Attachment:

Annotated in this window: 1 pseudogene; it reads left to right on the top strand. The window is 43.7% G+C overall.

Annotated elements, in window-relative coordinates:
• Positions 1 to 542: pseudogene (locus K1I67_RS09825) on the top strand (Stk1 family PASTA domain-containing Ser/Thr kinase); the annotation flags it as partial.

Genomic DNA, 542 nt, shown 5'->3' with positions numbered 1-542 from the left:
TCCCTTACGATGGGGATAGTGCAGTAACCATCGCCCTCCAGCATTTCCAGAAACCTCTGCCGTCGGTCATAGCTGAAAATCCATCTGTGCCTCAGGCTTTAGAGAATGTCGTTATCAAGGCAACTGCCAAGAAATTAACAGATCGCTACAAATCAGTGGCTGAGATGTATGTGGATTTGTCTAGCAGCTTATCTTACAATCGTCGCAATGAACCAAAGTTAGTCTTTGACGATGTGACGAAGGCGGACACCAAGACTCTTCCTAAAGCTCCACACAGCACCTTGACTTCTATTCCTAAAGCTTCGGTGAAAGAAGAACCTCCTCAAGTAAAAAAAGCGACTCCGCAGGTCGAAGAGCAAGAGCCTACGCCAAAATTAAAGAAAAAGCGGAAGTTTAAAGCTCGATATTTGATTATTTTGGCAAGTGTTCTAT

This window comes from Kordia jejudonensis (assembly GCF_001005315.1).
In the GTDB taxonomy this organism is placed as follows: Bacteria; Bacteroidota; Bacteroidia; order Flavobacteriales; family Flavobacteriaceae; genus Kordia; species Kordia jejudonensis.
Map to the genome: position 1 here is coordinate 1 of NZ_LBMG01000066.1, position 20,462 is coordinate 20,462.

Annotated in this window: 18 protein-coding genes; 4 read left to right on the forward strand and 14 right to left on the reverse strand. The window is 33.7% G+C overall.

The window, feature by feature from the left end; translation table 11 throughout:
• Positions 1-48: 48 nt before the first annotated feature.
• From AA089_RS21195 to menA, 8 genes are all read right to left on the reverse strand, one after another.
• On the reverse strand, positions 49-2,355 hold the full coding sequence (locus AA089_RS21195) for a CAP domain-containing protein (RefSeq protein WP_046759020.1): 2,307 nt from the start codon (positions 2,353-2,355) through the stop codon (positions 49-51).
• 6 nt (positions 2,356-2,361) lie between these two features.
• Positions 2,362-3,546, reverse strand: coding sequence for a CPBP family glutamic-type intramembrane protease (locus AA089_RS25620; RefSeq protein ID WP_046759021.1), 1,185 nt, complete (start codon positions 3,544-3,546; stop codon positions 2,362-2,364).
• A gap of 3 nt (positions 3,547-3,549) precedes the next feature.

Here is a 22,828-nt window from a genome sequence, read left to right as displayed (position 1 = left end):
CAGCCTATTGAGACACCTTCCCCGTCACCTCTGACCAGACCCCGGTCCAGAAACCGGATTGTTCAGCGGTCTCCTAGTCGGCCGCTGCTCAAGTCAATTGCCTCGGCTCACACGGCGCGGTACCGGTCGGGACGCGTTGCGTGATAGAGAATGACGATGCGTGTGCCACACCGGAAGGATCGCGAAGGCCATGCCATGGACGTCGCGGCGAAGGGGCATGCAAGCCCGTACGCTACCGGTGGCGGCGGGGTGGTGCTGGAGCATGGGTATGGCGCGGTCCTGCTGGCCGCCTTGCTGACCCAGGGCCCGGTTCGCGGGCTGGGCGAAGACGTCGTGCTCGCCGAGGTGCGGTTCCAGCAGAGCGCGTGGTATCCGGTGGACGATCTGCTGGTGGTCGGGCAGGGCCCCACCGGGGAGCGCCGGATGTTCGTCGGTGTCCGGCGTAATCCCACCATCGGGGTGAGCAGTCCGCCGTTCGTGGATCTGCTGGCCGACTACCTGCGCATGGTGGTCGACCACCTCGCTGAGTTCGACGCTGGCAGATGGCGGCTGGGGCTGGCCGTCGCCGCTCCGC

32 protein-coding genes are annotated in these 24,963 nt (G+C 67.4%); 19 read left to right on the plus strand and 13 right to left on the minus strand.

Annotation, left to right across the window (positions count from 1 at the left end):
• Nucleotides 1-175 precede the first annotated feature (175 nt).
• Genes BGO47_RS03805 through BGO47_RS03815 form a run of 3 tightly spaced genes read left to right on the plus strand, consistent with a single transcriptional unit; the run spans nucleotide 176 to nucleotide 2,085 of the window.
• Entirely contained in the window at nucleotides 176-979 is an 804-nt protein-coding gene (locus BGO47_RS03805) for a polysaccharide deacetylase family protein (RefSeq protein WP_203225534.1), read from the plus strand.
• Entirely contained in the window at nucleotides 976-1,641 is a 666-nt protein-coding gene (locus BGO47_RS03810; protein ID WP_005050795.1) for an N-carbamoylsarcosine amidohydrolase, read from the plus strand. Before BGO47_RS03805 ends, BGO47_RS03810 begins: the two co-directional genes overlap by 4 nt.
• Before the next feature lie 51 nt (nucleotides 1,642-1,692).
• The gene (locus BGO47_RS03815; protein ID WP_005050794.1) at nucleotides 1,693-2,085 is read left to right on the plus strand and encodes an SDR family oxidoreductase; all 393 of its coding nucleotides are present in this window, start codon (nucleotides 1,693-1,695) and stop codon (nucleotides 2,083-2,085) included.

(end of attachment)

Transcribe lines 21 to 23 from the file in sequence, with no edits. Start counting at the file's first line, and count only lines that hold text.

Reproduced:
• Nucleotides 1-175 precede the first annotated feature (175 nt).
• Genes BGO47_RS03805 through BGO47_RS03815 form a run of 3 tightly spaced genes read left to right on the plus strand, consistent with a single transcriptional unit; the run spans nucleotide 176 to nucleotide 2,085 of the window.
• Entirely contained in the window at nucleotides 176-979 is an 804-nt protein-coding gene (locus BGO47_RS03805) for a polysaccharide deacetylase family protein (RefSeq protein WP_203225534.1), read from the plus strand.